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Police Professionalism

Standards of Professionalism

Download the NSW Police Force Code of Conduct and Ethics:

The NSW Police website has advice on how to complain about a police officer

Research Project – Have you been Arrested at a Beat ?


“Well, I was actually caught in the act, and basically arrested. I was made to feel like I had committed an extreme criminal offence. I was made to feel disgusted about my behaviour, I was demeaned and looked upon as perverted.”


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According to guidelines set out under ‘Standards of Professionalism’, officers must at all times treat everyone with respect, courtesy and fairness, and respond to any incident in a professional and objective manner – whether they approve of the behaviour or not.

There are also Anti-Discrimination laws in place that deal with any inappropriate or homophobic language and/or behaviour.


Police officers must work within the law at all times,
and the
‘Standards of Professionalism’ remain –
regardless of the nature of the incident.


We are aware that the actions of these officers are in direct opposition to the Standards of Professional Conduct as stated in the NSW Police Force Code of Conduct and Ethics, yet we are unsure if there are ‘rogue’ officers operating outside of police standards, or if they are dutifully carrying out orders… and officers must report the misconduct of other officers – otherwise this may be considered as ‘police corruption’.

Police Management need to address this behaviour and not condone it through their inaction. They would be derelict in their duty if they turned a blind eye to serious police misconduct, which does little to promote trust, community faith and confidence in the NSW Police Force.

We are also troubled that Police seem somewhat reluctant to implement ‘Beat Sensitivity Training’ across NSW – despite the support and work already undertaken by Supt. Donna Adney.

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I was approached, questioned and asked for ID.
I handed over my Drivers License, which was checked through the Police vehicle computer.
I was asked what was I doing in the area.
My vehicle registration number was taken down and I was warned to stay away from the park.”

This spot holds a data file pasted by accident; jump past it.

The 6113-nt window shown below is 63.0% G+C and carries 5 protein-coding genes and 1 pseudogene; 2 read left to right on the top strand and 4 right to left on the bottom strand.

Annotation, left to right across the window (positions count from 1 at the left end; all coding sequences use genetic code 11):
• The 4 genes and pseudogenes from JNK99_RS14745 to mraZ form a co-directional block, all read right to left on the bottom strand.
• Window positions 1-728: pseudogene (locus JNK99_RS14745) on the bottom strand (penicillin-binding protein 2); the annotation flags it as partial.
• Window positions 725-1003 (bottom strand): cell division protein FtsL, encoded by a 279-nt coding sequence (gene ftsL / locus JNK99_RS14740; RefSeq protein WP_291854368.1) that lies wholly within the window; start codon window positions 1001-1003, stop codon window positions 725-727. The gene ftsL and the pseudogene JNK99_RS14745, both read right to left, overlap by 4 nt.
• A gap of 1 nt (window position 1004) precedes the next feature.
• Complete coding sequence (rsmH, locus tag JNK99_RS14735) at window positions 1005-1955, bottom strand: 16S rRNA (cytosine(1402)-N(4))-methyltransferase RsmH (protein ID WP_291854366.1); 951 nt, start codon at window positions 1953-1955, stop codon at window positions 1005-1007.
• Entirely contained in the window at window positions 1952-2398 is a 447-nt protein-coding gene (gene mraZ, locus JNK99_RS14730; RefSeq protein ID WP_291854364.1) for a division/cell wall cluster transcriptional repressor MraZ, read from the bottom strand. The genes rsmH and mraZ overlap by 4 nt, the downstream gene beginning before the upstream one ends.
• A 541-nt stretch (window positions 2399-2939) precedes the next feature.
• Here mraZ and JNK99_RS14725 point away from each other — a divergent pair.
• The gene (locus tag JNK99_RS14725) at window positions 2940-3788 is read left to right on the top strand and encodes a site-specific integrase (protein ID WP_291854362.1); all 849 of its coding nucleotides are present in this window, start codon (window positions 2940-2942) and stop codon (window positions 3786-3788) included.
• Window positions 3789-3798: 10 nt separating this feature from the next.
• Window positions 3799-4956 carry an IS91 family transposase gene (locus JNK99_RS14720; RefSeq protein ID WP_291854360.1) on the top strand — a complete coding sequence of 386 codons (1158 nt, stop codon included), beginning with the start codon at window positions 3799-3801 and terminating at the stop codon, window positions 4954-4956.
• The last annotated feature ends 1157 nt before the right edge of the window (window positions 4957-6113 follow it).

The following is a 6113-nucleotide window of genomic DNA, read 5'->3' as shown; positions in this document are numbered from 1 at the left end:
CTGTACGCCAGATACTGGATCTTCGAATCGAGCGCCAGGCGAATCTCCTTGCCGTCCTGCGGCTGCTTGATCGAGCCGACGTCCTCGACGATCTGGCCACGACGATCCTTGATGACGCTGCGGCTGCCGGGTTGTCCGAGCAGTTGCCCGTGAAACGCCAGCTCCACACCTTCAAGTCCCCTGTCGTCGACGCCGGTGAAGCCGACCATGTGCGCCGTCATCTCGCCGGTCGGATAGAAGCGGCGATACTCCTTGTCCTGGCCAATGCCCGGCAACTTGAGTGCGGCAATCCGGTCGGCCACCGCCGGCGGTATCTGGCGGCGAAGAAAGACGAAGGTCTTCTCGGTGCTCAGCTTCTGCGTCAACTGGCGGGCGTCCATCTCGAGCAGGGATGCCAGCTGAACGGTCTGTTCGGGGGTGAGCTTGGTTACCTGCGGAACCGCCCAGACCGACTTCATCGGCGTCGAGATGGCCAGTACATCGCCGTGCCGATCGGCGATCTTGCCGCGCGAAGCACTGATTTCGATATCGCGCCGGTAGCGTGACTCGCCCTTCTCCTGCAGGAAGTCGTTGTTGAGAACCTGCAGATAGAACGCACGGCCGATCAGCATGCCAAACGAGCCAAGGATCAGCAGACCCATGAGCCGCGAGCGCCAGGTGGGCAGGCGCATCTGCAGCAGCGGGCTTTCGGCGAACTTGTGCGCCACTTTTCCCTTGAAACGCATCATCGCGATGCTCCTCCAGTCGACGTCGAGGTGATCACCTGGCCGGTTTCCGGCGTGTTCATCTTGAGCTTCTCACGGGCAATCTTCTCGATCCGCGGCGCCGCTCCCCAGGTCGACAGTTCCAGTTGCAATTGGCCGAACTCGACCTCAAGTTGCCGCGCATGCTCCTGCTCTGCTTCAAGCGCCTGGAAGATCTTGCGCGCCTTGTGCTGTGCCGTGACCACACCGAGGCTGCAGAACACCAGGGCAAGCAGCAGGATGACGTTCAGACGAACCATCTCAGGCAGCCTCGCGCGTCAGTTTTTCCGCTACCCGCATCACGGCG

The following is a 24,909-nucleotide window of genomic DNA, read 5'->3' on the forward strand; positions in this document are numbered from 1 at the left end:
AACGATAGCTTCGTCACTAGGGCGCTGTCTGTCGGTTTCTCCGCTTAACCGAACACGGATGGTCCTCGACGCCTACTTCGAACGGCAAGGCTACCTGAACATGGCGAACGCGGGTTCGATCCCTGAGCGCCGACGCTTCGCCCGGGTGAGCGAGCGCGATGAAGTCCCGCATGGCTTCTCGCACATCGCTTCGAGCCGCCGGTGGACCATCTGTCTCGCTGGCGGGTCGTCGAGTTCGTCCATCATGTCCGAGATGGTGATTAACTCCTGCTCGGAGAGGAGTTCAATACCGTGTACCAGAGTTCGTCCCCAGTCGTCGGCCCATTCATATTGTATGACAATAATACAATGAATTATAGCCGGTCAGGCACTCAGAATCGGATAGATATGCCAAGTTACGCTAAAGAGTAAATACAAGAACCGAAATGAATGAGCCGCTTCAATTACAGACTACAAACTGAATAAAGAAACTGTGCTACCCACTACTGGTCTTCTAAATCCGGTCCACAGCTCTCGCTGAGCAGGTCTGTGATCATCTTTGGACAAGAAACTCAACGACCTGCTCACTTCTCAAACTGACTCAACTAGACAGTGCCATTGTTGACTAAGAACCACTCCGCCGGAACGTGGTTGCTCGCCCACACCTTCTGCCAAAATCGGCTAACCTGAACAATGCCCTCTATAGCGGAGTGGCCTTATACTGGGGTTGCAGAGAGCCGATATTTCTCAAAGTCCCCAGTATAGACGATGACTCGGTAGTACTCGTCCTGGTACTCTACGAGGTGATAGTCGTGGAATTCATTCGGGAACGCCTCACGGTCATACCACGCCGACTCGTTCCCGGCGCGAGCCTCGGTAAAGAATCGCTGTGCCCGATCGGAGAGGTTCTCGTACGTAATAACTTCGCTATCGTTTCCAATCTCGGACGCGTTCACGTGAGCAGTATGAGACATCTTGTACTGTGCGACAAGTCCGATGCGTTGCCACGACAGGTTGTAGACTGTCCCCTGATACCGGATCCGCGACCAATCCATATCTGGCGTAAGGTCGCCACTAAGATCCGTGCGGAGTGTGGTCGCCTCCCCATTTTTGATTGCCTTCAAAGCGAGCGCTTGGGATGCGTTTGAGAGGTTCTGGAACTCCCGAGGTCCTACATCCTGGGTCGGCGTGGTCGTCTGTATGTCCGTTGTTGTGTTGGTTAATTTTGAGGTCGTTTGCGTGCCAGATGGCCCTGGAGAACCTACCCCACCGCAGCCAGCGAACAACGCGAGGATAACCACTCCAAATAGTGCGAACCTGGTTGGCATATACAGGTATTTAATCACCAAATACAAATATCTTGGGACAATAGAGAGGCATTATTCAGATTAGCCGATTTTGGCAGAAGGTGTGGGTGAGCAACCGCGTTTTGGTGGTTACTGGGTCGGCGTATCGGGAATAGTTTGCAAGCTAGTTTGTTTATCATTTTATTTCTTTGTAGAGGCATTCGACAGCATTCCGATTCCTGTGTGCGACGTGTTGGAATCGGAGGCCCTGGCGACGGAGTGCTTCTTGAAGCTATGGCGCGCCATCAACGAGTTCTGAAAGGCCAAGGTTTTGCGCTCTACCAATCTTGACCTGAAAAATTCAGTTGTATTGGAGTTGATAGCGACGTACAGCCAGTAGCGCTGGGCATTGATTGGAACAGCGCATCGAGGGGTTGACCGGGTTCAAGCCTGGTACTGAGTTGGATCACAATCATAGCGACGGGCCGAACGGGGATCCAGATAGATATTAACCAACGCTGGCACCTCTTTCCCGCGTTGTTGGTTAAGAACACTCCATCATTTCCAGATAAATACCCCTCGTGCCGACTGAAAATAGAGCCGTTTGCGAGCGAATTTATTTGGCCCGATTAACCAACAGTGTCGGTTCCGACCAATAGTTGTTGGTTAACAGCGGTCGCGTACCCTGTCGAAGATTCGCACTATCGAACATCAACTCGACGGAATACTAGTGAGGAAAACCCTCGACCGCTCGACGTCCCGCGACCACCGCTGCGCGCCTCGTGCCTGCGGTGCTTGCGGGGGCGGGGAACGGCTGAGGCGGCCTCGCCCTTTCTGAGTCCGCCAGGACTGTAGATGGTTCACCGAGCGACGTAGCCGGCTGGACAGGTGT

Officers are advised that under no circumstances should information such as your name and address or vehicle registration details be entered into the COPS system purely on the basis that you are in an area that is a ‘known’ beat.

We have also raised concerns with Supt. Donna Adney on several occasions about the existence of a database. This follows several disturbing comments by police officers, and is a major concern in rural and regional areas where men are more vulnerable.

If you have been approached by police as a result of having your details recorded,SEEK LEGAL ADVICE and REPORT it to us immediately.

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Remember…

You have every right to be in a public place without requiring a reasonable excuse – you cannot be charged simply for being there.

Police may ask you to move-on, always be polite and carry out their directions. Never physically or verbally abuse an officer – even if they try to provoke you.

NEVER run away from police, even if you’re afraid. They will chase you and put you at risk of injury.

ALWAYS ask for the officers name, rank and station – which they must tell you if requested. Officers have also been known to refuse or avoid telling men their details – don’t argue with them as they may charge you for something unrelated, simply note the identification or registration details of the police vehicle.

Clearly and objectively record the details of any incident with Police, including the time and date, what happened, and what the officers said to you – this will help if you decide to lodge a complaint with the NSW Ombudsman.

If you have been approached by Police and/or arrested, or feel you were treated unfairly – SEEK LEGAL ADVICE and REPORT it to us IMMEDIATELY.

You can also contact us via email : sydneybeatproject@gmail.com